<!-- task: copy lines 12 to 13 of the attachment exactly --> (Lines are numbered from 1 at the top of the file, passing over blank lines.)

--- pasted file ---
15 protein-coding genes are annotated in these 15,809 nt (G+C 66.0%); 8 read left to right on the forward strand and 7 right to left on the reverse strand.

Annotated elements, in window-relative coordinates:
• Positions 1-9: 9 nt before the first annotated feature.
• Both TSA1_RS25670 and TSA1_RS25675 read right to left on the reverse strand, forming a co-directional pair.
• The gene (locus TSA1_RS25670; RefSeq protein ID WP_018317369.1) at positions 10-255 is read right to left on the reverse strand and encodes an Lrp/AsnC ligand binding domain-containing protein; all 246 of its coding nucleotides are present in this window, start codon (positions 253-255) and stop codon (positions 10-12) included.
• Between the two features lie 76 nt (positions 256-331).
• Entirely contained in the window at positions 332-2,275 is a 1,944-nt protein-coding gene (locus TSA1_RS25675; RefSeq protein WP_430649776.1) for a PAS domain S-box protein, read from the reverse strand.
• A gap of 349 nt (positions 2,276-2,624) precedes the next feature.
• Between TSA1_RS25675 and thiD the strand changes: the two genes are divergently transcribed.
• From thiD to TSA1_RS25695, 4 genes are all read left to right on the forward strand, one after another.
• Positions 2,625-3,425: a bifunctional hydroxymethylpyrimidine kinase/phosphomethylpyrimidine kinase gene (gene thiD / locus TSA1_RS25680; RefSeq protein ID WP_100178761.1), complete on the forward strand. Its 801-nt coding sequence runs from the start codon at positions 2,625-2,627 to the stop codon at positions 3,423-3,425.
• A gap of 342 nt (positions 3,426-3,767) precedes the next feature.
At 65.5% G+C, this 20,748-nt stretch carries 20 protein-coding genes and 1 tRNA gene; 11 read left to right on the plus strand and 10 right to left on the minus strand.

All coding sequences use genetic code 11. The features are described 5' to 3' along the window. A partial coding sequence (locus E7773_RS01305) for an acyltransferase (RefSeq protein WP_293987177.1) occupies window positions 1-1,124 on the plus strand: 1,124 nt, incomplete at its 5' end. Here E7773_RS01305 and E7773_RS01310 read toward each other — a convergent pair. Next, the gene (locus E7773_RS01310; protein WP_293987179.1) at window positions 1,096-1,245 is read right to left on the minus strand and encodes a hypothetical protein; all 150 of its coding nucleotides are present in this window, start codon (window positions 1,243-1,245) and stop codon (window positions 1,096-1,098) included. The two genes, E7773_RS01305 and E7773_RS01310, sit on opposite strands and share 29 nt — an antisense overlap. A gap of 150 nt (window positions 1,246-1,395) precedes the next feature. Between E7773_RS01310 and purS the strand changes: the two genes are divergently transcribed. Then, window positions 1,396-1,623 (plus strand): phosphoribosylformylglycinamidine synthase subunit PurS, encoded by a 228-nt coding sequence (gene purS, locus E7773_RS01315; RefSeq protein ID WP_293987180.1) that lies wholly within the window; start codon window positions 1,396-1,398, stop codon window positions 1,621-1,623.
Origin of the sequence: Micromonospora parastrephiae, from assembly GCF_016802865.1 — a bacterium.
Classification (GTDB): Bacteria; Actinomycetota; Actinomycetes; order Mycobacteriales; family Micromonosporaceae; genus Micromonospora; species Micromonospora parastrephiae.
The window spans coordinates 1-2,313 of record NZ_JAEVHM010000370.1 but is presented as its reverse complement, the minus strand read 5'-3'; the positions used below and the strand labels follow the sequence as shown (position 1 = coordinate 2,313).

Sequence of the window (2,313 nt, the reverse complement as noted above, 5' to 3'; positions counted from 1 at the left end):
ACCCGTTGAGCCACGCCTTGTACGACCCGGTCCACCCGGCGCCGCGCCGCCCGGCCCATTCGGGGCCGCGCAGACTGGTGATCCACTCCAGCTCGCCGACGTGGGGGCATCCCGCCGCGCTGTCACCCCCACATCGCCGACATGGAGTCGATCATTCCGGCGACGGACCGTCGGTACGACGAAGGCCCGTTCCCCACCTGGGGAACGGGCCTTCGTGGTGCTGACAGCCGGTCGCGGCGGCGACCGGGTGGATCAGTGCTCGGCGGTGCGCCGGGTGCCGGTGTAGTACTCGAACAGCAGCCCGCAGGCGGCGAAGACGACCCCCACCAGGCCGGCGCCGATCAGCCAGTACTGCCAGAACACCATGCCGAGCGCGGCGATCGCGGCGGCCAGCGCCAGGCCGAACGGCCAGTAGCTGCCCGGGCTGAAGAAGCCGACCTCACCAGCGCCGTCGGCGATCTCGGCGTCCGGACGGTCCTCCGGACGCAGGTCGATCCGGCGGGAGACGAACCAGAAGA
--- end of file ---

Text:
• A gap of 342 nt (positions 3,426-3,767) precedes the next feature.
At 65.5% G+C, this 20,748-nt stretch carries 20 protein-coding genes and 1 tRNA gene; 11 read left to right on the plus strand and 10 right to left on the minus strand.